The only way to transform the system, therefore, is to empower those who are systemically disempowered. That means, first and foremost, ensuring that all those who seek healthcare are equipped with clear, understandable, evidence-based information.

For starters, public-health messaging should be translated into all relevant languages, thereby enabling people of all backgrounds to understand the issues fully and communicate their needs and concerns to health-care providers and government representatives. This would go a long way toward fostering trust.

But rote translation is only the first step. As the World Health Organisation (WHO) has pointed out, consideration of context – “the social, economic, political and cultural factors influencing people’s perception of risk and their risk-reduction behaviours” – is also essential.

Consider vaccine hesitancy during the Covid-19 pandemic. Given the history of medical experimentation on non-consenting black Americans, overcoming vaccine hesitancy among this group would require different approaches than for white Americans, whose hesitancy may be religiously or politically motivated. As Thomas R Oliver of the University of Wisconsin-Madison wrote in 2006, “Politics affects how individuals view public-health problems, how problems are discussed and what solutions are developed to advance public health.”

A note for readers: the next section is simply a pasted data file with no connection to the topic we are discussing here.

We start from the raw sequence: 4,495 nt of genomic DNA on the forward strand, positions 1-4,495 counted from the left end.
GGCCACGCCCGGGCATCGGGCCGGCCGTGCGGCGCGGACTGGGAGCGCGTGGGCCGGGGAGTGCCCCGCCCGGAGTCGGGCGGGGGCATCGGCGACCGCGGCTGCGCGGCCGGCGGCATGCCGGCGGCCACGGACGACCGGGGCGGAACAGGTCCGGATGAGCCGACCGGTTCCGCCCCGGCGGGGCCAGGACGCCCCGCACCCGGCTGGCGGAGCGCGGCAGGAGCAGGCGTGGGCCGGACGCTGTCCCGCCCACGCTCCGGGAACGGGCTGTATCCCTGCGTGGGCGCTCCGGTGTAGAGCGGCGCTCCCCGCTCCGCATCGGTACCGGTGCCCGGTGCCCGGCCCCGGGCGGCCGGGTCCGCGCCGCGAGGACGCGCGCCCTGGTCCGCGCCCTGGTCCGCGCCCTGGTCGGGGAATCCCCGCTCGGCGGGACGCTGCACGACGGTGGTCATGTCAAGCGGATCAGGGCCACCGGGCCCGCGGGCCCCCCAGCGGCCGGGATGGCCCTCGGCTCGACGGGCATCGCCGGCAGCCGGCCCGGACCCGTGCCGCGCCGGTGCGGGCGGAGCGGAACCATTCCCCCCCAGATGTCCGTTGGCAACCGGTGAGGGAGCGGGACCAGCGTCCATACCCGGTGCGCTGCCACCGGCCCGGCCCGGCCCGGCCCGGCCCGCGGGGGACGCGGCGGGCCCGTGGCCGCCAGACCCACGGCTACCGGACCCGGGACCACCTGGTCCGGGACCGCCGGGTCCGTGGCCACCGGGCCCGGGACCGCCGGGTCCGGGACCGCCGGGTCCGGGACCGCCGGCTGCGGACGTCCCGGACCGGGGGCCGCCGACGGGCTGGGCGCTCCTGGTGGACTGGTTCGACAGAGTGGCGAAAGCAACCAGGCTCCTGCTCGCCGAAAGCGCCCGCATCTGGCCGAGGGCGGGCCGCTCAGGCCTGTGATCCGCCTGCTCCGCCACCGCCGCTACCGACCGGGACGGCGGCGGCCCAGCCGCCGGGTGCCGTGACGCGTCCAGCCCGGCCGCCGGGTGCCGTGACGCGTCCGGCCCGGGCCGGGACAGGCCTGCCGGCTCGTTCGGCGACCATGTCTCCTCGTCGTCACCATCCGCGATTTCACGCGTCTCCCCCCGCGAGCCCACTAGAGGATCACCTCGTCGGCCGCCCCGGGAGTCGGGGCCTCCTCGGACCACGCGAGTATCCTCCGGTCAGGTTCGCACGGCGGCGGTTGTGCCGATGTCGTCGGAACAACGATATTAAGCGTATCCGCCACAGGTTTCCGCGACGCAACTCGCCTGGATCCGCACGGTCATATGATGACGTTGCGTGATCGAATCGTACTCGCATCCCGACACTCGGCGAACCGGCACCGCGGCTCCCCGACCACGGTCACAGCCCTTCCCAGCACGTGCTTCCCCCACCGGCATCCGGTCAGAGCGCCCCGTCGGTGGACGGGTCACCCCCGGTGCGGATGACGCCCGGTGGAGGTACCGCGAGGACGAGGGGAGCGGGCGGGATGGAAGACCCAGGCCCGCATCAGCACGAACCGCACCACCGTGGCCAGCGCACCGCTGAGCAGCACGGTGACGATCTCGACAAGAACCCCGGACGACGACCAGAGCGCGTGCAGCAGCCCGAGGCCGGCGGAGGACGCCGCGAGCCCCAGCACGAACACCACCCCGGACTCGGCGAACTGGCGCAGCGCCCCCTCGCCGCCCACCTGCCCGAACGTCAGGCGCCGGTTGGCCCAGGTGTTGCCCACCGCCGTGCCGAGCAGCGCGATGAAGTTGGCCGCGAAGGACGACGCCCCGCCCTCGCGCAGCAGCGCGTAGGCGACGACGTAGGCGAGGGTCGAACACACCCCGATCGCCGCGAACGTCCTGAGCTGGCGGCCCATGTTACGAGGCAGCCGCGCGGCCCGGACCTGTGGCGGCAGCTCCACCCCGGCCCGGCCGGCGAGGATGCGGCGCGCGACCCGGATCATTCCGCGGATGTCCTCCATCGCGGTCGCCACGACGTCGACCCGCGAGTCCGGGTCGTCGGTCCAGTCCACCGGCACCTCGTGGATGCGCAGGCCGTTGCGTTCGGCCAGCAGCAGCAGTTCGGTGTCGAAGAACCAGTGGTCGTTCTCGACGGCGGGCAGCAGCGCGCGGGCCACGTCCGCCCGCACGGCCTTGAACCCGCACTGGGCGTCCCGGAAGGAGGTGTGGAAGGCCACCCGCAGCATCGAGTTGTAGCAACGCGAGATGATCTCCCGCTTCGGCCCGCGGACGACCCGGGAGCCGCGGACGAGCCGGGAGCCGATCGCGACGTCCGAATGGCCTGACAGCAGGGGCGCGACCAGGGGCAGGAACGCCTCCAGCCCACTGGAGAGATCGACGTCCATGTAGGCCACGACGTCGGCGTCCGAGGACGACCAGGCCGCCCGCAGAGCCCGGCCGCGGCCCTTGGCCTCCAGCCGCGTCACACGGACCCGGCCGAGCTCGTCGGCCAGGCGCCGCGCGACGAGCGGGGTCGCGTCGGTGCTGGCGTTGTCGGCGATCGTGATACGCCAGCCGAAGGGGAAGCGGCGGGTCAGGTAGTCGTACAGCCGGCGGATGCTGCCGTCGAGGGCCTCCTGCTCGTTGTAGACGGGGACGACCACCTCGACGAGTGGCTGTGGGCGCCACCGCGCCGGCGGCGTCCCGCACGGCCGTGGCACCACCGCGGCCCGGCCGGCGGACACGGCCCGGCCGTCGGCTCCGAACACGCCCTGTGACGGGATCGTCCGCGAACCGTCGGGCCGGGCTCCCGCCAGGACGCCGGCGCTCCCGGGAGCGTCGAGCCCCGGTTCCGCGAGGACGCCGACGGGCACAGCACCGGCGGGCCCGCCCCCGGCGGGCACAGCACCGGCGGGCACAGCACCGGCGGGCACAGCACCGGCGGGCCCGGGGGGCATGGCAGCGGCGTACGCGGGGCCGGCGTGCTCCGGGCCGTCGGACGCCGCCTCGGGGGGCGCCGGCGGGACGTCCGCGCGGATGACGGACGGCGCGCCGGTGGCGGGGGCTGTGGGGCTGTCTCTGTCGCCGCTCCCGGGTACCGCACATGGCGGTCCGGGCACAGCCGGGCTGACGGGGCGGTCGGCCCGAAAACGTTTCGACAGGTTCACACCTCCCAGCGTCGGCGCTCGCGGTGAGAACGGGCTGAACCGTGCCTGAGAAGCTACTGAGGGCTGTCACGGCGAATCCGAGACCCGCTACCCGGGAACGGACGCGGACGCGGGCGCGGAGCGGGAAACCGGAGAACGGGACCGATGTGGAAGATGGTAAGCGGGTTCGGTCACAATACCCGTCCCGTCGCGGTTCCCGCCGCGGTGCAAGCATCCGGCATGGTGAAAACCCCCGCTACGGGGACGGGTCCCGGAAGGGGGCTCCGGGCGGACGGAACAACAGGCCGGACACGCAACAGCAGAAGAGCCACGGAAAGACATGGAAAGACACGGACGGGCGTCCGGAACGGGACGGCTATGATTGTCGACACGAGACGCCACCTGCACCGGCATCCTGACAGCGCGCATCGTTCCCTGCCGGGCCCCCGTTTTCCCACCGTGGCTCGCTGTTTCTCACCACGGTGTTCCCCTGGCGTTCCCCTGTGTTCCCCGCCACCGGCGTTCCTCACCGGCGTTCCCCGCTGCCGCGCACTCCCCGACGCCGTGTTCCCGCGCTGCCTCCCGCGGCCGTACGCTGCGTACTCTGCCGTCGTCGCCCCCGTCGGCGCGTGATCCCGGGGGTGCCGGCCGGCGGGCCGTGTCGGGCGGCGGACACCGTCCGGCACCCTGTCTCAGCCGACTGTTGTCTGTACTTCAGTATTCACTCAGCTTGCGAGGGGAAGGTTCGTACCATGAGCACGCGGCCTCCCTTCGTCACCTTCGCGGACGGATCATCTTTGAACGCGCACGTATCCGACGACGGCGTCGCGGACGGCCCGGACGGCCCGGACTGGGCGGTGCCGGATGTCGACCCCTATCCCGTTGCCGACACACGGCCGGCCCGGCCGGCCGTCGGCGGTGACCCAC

During a pandemic, such factors can have devastating effects. They create fertile ground for mistrust and confusion, undermining people’s willingness or ability to act in their and their community’s best interests.

Getting it right